Potential Modifications to the Debt Distribution Framework
This section presents a range of potential modifications to the debt distribution framework for the purpose of raising stable, low-cost funding and maintaining a well-functioning market for Government of Canada securities.
The following list identifies areas where changes could be considered, along with the rationale for such changes; the list also provides a brief summary of key impacts on the government, dealers, and investors.
The purpose of the list is to elicit discussion around the framework's future design and effectiveness for participants. Given the central role played by Government of Canada securities in the domestic fixed-income market, changes to the framework could have significant implications for the domestic fixed-income market environment over the medium term.
Views are requested from all interested parties on the potential adjustments listed in this section and suggestions for any other changes to the framework that may be beneficial.
Goal: Effective Auction Process
i) Bidding Limits
Current Context: Under the current terms of participation, GSDs (including PDs) may bid on their own behalf, and they have a separate limit for the aggregate amount of bids they submit on behalf of customers. Bidding limits are scaled to reflect the size of operation of dealers. Customers must place bids through GSDs (i.e., they cannot place direct bids to the Bank of Canada). GSDs and customers can submit competitive bids and non-competitive bids. Non-competitive bids (up to $3 million for a GSD and another $3 million on behalf of customers) are accepted in full at the average yield of the auction.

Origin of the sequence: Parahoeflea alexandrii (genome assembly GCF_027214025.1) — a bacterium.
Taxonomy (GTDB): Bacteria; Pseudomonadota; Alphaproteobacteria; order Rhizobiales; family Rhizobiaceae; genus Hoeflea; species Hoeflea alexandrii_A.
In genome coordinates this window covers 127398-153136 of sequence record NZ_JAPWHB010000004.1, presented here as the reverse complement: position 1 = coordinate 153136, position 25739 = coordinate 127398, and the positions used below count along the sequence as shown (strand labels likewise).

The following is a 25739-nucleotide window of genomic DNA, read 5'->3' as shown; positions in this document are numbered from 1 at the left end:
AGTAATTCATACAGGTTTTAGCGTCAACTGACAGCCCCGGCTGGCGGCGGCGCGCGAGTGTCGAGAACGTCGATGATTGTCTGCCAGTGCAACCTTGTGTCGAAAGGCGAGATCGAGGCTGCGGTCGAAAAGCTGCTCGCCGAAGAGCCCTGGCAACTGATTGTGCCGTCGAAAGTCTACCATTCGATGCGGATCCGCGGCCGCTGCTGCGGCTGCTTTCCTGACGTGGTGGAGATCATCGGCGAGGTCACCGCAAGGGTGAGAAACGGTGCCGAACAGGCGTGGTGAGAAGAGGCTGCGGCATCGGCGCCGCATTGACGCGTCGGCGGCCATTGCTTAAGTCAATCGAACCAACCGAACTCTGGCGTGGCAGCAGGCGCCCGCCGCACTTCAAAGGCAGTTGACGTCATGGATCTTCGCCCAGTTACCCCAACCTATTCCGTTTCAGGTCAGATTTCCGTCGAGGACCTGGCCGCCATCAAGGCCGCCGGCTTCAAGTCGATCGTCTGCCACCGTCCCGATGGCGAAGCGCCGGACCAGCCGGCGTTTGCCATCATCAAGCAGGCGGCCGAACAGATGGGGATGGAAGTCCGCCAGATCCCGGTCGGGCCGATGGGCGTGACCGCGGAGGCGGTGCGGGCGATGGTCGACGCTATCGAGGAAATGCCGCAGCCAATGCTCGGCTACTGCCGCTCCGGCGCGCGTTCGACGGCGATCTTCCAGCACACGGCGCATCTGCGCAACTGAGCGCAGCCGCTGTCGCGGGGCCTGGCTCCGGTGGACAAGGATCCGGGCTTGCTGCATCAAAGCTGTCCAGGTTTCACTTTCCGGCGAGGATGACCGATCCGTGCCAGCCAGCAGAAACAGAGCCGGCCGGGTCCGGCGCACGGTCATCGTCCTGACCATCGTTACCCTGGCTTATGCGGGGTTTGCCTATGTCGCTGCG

Potential Modification: Broader participation could result from an increase in auction bidding limits for participants at government securities auctions. The increase in bidding limits could be designed in a number of ways. The first would be an increase in competitive bidding limits for all PDs, GSDs, and customers.
- For the government, an increase in bidding limits could encourage wider participation at auctions and broaden the investor base by providing greater flexibility for parties that participate at auctions. More competitive bidding could result in higher prices for auctioned securities and reduce the likelihood of an uncovered auction.
- For large dealers, larger bidding limits would enable dealers to accept large orders from clients, including international investors who seek substantial amounts of Government of Canada securities at times. Increased bidding limits could also enhance the value of the PD status through greater direct access to securities to support trading businesses. An increase in the bidding limits of large PDs and customers beyond a certain level, on the other hand, could raise the risk of market manipulation through large concentrated holdings of securities (e.g. squeezes), which could affect the integrity of the market.